Does Fecal Matter In Your Boulder Real Estate Part Deux

I’m in a seminar given my Mark Williams from Boulder County Public Health today, (8/8/8) learning more about the current status of the 14,307 Septic systems in Boulder county.

As part of the Boulder County SepticSmart Program, and following several years of public input, the Boulder County Board of Health adopted a property transfer regulation in February 2008 that will go into effect on September 1, 2008. The regulation requires that all homes in Boulder County have an adequately operating and approved septic system at the time of sale or purchase of the home, or a written agreement that the buyer will make any needed repairs within one year of the closing.

Of the 14,307 systems in Boulder county, 9,580 of those are considered aging systems and 4,727 are unapproved systems. The average age of existing septic systems in Boulder county is 23 years.

There are many concerns about these aging and unapproved systems due to improper construction and poor maintenance, the risk of groundwater contamination, and the unfavorable outcome: undrinkable wells, and impaired waterways.

What’s happening now, and why I’m in this seminar/class is that Boulder County is launching some new rules for Boulder county residents who have septic systems.  I want to be sure I can help you understand what you need to know when you endeavor to sell or buy property with a septic system.

One of the first useful things you can do is check with Boulder county to see the status of your septic system, or the status of a septic system on a property you’re thinking about buying. To do that, go to the Boulder County Website to look up a property by address. You can see on this site each approved and permitted system. and you can also find useful information on how the current system capacity matches with the existing structure.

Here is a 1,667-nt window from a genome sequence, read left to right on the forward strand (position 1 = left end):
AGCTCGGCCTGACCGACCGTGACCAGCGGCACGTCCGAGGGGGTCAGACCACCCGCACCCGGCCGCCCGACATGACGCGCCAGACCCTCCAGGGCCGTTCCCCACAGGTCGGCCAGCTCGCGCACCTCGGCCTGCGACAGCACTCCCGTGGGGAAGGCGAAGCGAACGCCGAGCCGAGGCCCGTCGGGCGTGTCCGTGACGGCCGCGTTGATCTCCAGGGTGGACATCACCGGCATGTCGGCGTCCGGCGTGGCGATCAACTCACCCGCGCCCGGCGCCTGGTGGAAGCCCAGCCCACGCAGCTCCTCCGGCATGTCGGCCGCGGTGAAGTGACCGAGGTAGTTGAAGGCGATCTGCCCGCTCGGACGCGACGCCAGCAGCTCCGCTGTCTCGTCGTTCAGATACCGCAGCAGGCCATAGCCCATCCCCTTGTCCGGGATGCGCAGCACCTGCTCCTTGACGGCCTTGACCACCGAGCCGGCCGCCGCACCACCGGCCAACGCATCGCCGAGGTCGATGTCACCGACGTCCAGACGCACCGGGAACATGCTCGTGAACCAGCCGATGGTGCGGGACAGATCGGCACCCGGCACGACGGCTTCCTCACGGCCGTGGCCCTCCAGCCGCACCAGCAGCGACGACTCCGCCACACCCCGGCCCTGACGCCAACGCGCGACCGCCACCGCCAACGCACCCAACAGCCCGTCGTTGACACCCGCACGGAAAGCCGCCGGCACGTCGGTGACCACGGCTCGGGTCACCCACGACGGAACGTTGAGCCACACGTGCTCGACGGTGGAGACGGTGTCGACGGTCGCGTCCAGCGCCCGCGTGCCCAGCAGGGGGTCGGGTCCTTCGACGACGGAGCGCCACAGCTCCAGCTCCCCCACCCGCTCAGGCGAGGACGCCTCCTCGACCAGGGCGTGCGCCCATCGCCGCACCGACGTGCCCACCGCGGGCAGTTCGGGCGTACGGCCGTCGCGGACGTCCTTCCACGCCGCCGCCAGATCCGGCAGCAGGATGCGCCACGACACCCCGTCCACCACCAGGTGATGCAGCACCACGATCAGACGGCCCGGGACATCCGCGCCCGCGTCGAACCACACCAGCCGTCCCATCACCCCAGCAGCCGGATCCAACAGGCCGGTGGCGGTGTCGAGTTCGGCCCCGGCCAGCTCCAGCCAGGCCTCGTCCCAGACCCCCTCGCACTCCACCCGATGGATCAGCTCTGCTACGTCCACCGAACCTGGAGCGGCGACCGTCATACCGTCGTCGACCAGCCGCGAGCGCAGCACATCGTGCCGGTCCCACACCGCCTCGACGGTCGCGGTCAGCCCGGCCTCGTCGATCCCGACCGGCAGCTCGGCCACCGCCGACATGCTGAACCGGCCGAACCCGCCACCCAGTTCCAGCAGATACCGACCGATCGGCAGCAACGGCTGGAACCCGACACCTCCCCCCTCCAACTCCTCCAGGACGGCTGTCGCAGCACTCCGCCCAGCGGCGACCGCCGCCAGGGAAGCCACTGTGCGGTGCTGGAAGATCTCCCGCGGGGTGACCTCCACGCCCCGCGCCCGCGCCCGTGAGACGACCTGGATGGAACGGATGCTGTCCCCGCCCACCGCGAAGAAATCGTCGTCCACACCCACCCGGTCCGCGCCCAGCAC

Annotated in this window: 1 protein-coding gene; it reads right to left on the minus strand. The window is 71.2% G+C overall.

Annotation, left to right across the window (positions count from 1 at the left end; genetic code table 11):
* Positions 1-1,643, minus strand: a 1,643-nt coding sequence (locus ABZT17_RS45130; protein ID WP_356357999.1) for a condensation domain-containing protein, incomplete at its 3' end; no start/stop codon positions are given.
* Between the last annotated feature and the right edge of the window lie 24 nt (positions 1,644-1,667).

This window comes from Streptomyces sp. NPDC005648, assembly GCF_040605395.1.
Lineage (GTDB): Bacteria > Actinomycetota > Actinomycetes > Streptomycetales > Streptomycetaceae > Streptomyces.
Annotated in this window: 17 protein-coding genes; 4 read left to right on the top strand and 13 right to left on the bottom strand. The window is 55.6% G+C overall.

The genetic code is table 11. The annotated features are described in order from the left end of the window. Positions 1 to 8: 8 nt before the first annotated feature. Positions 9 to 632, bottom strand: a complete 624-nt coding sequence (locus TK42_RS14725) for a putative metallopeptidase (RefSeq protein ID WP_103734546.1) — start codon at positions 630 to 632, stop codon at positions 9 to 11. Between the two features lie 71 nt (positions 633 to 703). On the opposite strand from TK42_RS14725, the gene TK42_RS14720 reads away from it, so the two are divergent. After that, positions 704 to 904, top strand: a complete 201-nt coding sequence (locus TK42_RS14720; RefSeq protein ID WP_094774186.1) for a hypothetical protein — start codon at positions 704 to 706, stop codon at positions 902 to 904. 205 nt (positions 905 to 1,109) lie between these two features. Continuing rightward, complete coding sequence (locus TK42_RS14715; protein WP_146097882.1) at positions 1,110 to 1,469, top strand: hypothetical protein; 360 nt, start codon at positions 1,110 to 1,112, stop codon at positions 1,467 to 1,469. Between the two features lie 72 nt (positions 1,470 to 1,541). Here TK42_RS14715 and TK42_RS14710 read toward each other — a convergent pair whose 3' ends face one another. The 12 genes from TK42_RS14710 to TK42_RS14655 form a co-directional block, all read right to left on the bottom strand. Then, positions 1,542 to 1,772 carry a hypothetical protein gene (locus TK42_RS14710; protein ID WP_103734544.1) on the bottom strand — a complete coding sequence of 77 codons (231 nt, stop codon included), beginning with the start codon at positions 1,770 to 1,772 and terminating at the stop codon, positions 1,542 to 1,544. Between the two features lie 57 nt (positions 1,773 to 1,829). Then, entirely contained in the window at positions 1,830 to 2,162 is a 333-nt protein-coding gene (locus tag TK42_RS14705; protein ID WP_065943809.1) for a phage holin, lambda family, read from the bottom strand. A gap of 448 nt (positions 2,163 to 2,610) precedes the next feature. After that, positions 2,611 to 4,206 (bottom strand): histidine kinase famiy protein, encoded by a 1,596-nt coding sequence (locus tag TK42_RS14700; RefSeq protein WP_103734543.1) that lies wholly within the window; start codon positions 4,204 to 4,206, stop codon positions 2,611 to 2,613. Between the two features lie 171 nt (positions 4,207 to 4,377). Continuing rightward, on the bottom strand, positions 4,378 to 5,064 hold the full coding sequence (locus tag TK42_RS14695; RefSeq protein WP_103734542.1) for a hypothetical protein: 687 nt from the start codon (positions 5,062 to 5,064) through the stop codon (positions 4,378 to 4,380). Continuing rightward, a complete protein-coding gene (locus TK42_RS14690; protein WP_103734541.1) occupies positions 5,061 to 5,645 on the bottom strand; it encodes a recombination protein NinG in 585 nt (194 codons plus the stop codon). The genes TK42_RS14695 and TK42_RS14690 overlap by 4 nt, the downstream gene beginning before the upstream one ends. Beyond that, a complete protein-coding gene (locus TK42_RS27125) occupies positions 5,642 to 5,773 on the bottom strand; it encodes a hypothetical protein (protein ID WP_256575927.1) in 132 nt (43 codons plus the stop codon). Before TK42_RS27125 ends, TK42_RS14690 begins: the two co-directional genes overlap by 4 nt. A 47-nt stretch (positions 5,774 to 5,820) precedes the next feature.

Here are some highlights if you’re buying or selling property with a septic system:

You need a Certificate of Operation and a Property Transfer Certificate, which requires:

An approved system
Inspection is required at time of sale
There are established pass/fail criteria
Inspections must be performed by certified inspector (NAWT)
Certificate issued by BCPH

  • Unapproved systems will need to have major repairs
  • Repairs do not need to be completed prior to property transfer

The expected cost of the certification is $50. The certification processing time is expected to be about three to five business days. The assumption that unapproved systems will need major repairs is that Boulder County Public Health has determined that all systems that are unapproved are of an age that is well past the average ‘life expectancy’ of an average septic system. This point was discussed at the meeting, and it was expressed to the BCPH officials that some of these rules seem a bit ambiguous.

Plan ahead

find out if it’s approved

get the inspection done (deficiencies will require a repair permit)

Repair Permits Required for:

“Failing” systems

Systems that never had a permit (most un-permitted systems are around 50+ years old, which is twice the life expectancy of those systems)

Exemptions

-No PT (property transfer) Certificate of Operation is needed if:

-System is <10 years old

-System had a property transfer less than 4 years ago

-property transfer is to exclude / include a spouse (spouse to spouse)

-transfer is to a trust

Vault Systems

(Michael U., you’ll want to know this):

Vault systems are not going to be approved without a leech field type of addition for property with occupancy over 60 days per year. There are some systems in Boulder county that were built as limited-use ‘vacation homes’ for those week-end get away endeavors. Back in the 1970’s and certainly earlier, many of these homes and cabins had a simple vault system installed. BCPH will not approve a Certificate of Transfer without a system update that includes a leech field addition to a vault system.

Steps of the Certificate Process

Look for OWS approval and bedroom discrepancies (SepticSmart & Assessors)

Collect operation and maintenance records

Hire an OWS Inspector from BCPH list

.. don’t pump tank prior to inspection

.. owner must be home during inspection

Submit a passing inspection report to BCPH

BCPH issues a Certificate of Operation to owner

Boulder County Public Health has much more information on its website. If you think you’re about to buy or are considering selling a home in Boulder county with a septic system, you’d be wise to know the new rules and get some preliminary work out of the way before you move forward.

Comments

One Response to “Does Fecal Matter In Your Boulder Real Estate Part Deux”

  1. Michael U. on August 22nd, 2008 4:40 pm

    Zachary,
    Thanks for the “heads up.”

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